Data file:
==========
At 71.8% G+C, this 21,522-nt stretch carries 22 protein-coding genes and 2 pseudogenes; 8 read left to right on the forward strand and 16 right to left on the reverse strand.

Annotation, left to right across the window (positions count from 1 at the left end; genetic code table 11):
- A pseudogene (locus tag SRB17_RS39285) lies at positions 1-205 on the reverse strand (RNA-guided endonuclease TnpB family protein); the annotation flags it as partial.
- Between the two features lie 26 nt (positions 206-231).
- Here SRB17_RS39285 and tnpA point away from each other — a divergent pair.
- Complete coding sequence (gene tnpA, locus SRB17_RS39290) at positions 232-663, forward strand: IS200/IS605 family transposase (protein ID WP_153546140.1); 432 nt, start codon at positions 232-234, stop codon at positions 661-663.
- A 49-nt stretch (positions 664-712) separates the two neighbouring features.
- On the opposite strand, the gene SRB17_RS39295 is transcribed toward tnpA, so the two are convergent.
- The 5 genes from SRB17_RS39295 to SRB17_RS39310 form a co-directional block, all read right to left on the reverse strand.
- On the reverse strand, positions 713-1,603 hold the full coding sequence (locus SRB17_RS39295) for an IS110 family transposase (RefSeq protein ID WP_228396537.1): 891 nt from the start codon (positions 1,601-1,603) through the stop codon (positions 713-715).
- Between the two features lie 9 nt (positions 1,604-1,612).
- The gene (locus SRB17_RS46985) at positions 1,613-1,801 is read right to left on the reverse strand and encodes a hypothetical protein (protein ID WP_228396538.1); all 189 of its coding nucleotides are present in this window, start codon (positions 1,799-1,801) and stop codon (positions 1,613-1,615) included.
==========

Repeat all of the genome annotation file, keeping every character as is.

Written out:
At 71.8% G+C, this 21,522-nt stretch carries 22 protein-coding genes and 2 pseudogenes; 8 read left to right on the forward strand and 16 right to left on the reverse strand.

Annotation, left to right across the window (positions count from 1 at the left end; genetic code table 11):
- A pseudogene (locus tag SRB17_RS39285) lies at positions 1-205 on the reverse strand (RNA-guided endonuclease TnpB family protein); the annotation flags it as partial.
- Between the two features lie 26 nt (positions 206-231).
- Here SRB17_RS39285 and tnpA point away from each other — a divergent pair.
- Complete coding sequence (gene tnpA, locus SRB17_RS39290) at positions 232-663, forward strand: IS200/IS605 family transposase (protein ID WP_153546140.1); 432 nt, start codon at positions 232-234, stop codon at positions 661-663.
- A 49-nt stretch (positions 664-712) separates the two neighbouring features.
- On the opposite strand, the gene SRB17_RS39295 is transcribed toward tnpA, so the two are convergent.
- The 5 genes from SRB17_RS39295 to SRB17_RS39310 form a co-directional block, all read right to left on the reverse strand.
- On the reverse strand, positions 713-1,603 hold the full coding sequence (locus SRB17_RS39295) for an IS110 family transposase (RefSeq protein ID WP_228396537.1): 891 nt from the start codon (positions 1,601-1,603) through the stop codon (positions 713-715).
- Between the two features lie 9 nt (positions 1,604-1,612).
- The gene (locus SRB17_RS46985) at positions 1,613-1,801 is read right to left on the reverse strand and encodes a hypothetical protein (protein ID WP_228396538.1); all 189 of its coding nucleotides are present in this window, start codon (positions 1,799-1,801) and stop codon (positions 1,613-1,615) included.